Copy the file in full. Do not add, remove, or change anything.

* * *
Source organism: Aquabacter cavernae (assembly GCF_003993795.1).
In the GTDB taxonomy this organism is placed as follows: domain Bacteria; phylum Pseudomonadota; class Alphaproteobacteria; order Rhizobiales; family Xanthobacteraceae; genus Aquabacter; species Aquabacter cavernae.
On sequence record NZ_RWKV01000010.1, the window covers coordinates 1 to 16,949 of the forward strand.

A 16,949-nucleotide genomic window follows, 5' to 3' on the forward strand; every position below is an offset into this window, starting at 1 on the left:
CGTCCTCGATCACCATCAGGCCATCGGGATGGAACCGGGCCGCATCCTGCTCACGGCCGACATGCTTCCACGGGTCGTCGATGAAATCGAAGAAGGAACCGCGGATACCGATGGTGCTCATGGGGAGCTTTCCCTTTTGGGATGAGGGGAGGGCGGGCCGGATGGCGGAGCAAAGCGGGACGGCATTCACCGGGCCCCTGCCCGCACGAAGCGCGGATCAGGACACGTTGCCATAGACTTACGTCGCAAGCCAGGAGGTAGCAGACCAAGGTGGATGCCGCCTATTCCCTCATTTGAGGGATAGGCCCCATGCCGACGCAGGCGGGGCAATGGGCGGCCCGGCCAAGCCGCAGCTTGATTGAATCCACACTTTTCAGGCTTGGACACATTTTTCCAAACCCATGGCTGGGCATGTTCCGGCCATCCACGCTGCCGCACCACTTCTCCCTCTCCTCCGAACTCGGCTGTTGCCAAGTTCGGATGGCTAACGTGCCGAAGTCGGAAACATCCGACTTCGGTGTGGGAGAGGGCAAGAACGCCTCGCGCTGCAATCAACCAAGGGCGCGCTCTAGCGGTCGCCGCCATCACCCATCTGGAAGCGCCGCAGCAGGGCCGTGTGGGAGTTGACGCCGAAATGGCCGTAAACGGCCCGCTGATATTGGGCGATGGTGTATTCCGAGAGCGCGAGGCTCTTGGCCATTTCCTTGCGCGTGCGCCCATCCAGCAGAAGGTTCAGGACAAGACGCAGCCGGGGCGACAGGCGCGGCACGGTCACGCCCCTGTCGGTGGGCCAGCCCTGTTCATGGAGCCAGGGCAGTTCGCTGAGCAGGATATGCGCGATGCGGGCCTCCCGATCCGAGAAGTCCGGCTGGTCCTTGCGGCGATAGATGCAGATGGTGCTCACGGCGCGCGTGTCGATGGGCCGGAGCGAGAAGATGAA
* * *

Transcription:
Source organism: Aquabacter cavernae (assembly GCF_003993795.1).
In the GTDB taxonomy this organism is placed as follows: domain Bacteria; phylum Pseudomonadota; class Alphaproteobacteria; order Rhizobiales; family Xanthobacteraceae; genus Aquabacter; species Aquabacter cavernae.
On sequence record NZ_RWKV01000010.1, the window covers coordinates 1 to 16,949 of the forward strand.

A 16,949-nucleotide genomic window follows, 5' to 3' on the forward strand; every position below is an offset into this window, starting at 1 on the left:
CGTCCTCGATCACCATCAGGCCATCGGGATGGAACCGGGCCGCATCCTGCTCACGGCCGACATGCTTCCACGGGTCGTCGATGAAATCGAAGAAGGAACCGCGGATACCGATGGTGCTCATGGGGAGCTTTCCCTTTTGGGATGAGGGGAGGGCGGGCCGGATGGCGGAGCAAAGCGGGACGGCATTCACCGGGCCCCTGCCCGCACGAAGCGCGGATCAGGACACGTTGCCATAGACTTACGTCGCAAGCCAGGAGGTAGCAGACCAAGGTGGATGCCGCCTATTCCCTCATTTGAGGGATAGGCCCCATGCCGACGCAGGCGGGGCAATGGGCGGCCCGGCCAAGCCGCAGCTTGATTGAATCCACACTTTTCAGGCTTGGACACATTTTTCCAAACCCATGGCTGGGCATGTTCCGGCCATCCACGCTGCCGCACCACTTCTCCCTCTCCTCCGAACTCGGCTGTTGCCAAGTTCGGATGGCTAACGTGCCGAAGTCGGAAACATCCGACTTCGGTGTGGGAGAGGGCAAGAACGCCTCGCGCTGCAATCAACCAAGGGCGCGCTCTAGCGGTCGCCGCCATCACCCATCTGGAAGCGCCGCAGCAGGGCCGTGTGGGAGTTGACGCCGAAATGGCCGTAAACGGCCCGCTGATATTGGGCGATGGTGTATTCCGAGAGCGCGAGGCTCTTGGCCATTTCCTTGCGCGTGCGCCCATCCAGCAGAAGGTTCAGGACAAGACGCAGCCGGGGCGACAGGCGCGGCACGGTCACGCCCCTGTCGGTGGGCCAGCCCTGTTCATGGAGCCAGGGCAGTTCGCTGAGCAGGATATGCGCGATGCGGGCCTCCCGATCCGAGAAGTCCGGCTGGTCCTTGCGGCGATAGATGCAGATGGTGCTCACGGCGCGCGTGTCGATGGGCCGGAGCGAGAAGATGAA